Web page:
– See more at: http://www.texaskidscantwait.org/media-center/#sthash.xlQOrJLL.dpuf

Nevada Supreme Court Will Review Voucher Program

By Diane Ravitch

Diane Ravitch-A Historian of education and Research Professor of Education at New York University.

Diane Ravitch-A Historian of education and Research Professor of Education at New York University.

“The Education Law Center reports that the Nevada Supreme Court will review a lower court decision that enjoined the state’s new voucher program. Nevada’s legislators enacted the most sweeping voucher program in the nation, despite the fact that the state constitution says unequivocally that public money appropriated by the legislature is to be used only for public schools. Now, we will learn whether conservatives are serious when they claim to believe in a “strict” interpretation of the federal and state constitutions. Even as conservatives celebrate the late Justice Antonin Scalia for his “originalist” interpretation of the Constitution and laws, conservatives in states like Nevada are twisting and ignoring their state constitution to destroy public education. The same thing happened in Indiana, where the state constitution was written to prevent public funding of religious schools. The court, dominated by conservatives, found a way around the clear words of the state constitution to allow the new voucher program to proceed. At the very least, they could call a referendum to change the state constitution, but they didn’t and they won’t. That might lead to a loss, as it has for every voucher referendum. Original language be damned.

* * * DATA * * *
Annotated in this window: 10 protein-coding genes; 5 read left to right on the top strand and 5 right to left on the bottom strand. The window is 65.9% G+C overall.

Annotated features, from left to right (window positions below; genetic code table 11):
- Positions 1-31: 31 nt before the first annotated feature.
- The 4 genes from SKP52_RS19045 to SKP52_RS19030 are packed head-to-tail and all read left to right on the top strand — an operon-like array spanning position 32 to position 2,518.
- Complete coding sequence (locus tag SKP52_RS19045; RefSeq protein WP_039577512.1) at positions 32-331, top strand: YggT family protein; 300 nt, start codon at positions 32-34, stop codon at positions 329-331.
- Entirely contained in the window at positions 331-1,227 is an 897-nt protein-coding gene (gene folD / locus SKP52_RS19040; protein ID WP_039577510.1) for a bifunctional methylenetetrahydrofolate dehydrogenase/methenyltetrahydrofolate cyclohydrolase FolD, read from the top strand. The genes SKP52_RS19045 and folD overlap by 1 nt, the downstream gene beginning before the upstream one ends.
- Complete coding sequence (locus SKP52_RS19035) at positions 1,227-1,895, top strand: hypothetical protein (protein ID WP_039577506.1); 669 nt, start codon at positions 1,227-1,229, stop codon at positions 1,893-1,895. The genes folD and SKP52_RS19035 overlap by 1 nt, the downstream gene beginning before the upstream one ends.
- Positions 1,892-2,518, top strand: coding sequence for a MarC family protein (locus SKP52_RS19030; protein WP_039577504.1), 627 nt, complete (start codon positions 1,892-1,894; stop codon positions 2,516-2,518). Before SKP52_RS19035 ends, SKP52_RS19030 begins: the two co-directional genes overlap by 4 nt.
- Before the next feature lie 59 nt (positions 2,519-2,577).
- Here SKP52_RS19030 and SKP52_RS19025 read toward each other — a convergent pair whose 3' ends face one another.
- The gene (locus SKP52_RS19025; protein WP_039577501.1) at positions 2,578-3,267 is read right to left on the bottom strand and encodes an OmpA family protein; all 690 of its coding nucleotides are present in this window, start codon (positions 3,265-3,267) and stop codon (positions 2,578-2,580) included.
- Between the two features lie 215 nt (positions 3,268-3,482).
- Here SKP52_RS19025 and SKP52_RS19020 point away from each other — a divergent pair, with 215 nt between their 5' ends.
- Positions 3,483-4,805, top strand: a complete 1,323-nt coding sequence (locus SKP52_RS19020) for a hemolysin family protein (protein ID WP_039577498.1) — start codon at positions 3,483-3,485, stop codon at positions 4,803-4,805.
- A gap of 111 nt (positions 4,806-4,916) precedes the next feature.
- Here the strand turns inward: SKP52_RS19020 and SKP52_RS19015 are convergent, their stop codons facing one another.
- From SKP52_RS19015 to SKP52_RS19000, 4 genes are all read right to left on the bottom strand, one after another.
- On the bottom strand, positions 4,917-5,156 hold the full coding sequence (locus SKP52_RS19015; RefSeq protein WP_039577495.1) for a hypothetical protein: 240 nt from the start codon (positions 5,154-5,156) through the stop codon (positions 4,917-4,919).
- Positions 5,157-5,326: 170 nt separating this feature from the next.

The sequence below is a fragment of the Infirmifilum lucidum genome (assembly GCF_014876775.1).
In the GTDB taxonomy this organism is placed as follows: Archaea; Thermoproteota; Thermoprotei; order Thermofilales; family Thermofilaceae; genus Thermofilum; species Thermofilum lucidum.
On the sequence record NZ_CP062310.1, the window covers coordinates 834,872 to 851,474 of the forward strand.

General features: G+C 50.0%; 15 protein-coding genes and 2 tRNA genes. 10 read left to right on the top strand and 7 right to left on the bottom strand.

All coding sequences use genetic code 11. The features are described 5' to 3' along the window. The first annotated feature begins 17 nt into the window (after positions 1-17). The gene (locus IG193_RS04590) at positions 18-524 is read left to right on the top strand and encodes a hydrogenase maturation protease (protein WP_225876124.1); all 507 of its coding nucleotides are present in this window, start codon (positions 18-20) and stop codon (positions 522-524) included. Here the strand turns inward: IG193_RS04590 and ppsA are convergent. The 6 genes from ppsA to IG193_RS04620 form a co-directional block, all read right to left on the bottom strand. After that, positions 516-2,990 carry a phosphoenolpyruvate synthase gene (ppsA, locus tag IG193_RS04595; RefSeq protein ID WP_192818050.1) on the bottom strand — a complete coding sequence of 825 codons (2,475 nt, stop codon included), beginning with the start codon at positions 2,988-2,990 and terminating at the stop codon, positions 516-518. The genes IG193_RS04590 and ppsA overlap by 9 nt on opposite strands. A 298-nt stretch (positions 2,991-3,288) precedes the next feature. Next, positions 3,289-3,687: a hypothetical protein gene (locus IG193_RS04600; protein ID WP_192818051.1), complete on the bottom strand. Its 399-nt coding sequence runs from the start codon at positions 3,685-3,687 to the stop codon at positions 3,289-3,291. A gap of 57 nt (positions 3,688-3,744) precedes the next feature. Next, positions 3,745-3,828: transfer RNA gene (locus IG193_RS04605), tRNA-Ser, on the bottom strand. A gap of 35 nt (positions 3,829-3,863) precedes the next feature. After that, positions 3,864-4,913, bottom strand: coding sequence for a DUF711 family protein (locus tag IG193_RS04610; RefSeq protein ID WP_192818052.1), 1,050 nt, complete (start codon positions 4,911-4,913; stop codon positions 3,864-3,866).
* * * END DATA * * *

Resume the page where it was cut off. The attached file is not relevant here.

VOUCHER CASE MOVES TO NEVADA SUPREME COURT

Nevada Attorney General Adam Laxalt has asked the State Supreme Court for expedited review of a preliminary injunction blocking implementation of Senate Bill 302, the State’s unlimited private school voucher law.

In response to the Attorney General’s request, the Nevada Supreme Court has scheduled the parties to file briefs by early April. The Supreme Court has deferred oral argument on the case until the Court has the opportunity to review the briefs.

The lawsuit, Lopez v. Schwartz, was filed by five parents of public school children from across the state. The parents challenged the vouchers authorized by the law, called Education Savings Accounts (ESAs), which would be paid for by taking funds allocated by the Legislature for the public schools. The parents claim that ESAs, by diverting funding from public schools, will trigger cuts to essential programs and services and cause harm to their children and other children attending Nevada’s public schools.

In October 2015, the Plaintiff parents moved for a preliminary injunction to block State Treasurer Dan Schwartz from implementing the ESA law. The State Treasurer had set February 1, 2106, as the date to begin taking public school funding to pay for ESAs. The Treasurer has estimated that ESAs would result in a $17 million reduction in public school funding in 2016 alone, and that amount is expected to significantly increase in future years.

On January 11, 2016, Judge James Wilson of the First Judicial District Court in Carson City ruled the Plaintiff parents demonstrated that ESAs likely violate two provisions of the Nevada Constitution.